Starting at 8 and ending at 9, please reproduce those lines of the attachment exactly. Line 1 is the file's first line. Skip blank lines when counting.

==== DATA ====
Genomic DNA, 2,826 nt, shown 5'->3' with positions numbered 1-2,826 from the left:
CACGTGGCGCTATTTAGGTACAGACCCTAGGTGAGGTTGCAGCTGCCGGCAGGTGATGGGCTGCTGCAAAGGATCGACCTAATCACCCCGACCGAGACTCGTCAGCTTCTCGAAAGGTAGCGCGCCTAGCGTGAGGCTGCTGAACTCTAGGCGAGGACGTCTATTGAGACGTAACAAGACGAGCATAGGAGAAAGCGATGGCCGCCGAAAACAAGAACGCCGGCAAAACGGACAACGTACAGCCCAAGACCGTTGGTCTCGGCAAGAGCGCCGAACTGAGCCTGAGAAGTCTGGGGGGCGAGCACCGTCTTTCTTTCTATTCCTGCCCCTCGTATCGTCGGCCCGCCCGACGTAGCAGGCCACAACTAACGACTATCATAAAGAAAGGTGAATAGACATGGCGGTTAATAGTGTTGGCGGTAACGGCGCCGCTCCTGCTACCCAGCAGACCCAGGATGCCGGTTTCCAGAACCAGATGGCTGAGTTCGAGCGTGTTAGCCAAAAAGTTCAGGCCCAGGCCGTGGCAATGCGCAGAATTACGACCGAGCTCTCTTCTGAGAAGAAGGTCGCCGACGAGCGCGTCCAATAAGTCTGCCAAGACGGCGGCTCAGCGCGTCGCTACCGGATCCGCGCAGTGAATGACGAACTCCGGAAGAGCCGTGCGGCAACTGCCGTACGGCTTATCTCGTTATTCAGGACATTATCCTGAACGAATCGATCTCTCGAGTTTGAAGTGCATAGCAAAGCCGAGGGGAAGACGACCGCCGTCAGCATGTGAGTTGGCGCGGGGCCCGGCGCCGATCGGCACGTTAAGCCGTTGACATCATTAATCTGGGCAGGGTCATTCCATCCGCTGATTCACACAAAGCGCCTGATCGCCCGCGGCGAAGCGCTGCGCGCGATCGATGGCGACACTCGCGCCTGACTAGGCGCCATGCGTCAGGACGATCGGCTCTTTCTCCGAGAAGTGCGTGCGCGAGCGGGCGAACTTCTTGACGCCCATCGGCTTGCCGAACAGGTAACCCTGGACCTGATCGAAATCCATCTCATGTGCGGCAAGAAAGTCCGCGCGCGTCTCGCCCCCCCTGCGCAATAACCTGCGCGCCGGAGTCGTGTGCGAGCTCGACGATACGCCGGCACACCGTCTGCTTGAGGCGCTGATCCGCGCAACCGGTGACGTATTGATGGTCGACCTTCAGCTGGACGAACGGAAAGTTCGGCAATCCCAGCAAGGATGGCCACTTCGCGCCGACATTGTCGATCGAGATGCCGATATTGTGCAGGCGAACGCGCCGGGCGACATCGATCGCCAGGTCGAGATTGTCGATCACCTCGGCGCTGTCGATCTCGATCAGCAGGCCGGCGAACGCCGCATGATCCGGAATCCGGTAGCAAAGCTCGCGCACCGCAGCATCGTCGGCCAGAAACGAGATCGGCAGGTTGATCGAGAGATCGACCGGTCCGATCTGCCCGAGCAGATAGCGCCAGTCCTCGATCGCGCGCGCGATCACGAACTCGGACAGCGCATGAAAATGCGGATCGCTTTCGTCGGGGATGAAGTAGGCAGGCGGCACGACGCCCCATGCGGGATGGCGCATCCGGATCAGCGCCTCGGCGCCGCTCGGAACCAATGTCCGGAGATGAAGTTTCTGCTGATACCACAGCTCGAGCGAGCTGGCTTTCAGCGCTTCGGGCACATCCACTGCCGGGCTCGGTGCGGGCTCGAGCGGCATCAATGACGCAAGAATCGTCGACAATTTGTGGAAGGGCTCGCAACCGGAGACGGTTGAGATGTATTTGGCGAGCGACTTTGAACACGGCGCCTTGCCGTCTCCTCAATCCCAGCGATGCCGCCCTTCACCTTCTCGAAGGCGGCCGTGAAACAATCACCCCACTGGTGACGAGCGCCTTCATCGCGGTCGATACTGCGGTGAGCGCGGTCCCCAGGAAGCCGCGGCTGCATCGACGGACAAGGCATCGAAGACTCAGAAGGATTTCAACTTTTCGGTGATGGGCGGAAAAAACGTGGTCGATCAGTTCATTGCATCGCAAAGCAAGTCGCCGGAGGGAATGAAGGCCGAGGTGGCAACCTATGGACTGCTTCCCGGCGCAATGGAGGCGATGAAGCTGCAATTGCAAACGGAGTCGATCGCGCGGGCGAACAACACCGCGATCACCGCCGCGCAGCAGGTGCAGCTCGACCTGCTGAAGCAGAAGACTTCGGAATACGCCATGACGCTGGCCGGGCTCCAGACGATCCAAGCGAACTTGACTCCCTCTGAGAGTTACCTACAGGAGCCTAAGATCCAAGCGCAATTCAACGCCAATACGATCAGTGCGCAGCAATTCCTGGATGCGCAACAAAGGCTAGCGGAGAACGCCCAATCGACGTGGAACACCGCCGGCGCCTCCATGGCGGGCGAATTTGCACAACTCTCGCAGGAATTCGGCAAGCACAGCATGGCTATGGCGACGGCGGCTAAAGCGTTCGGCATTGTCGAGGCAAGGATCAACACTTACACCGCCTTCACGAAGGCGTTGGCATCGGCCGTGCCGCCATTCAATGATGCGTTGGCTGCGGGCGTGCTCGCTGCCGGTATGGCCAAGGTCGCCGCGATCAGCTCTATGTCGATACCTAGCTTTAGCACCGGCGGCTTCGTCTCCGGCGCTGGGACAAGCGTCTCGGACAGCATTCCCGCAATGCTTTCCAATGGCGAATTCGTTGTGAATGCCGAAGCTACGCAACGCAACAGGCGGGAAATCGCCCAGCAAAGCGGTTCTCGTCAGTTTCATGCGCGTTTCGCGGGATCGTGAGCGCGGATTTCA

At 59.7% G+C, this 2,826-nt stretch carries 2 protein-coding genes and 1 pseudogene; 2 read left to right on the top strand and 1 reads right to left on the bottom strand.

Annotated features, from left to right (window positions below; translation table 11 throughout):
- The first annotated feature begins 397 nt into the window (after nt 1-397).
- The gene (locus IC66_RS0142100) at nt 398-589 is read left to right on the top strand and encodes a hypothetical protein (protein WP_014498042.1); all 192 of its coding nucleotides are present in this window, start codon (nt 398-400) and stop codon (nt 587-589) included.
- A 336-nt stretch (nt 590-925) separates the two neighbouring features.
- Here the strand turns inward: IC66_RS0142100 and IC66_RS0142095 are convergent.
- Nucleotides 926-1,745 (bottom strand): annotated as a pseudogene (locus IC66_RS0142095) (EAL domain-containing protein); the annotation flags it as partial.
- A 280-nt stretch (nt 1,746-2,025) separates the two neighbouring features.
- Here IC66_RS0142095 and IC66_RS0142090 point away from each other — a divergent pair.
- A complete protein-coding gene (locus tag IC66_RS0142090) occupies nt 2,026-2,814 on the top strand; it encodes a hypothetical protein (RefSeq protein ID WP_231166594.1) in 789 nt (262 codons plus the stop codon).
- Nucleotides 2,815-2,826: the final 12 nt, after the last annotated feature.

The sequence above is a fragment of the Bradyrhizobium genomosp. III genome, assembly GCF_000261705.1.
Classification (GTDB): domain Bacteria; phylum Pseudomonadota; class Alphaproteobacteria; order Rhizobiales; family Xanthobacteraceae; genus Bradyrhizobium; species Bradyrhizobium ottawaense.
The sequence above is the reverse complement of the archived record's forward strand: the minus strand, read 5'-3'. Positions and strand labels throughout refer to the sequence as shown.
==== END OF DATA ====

- Here the strand turns inward: IC66_RS0142100 and IC66_RS0142095 are convergent.
- Nucleotides 926-1,745 (bottom strand): annotated as a pseudogene (locus IC66_RS0142095) (EAL domain-containing protein); the annotation flags it as partial.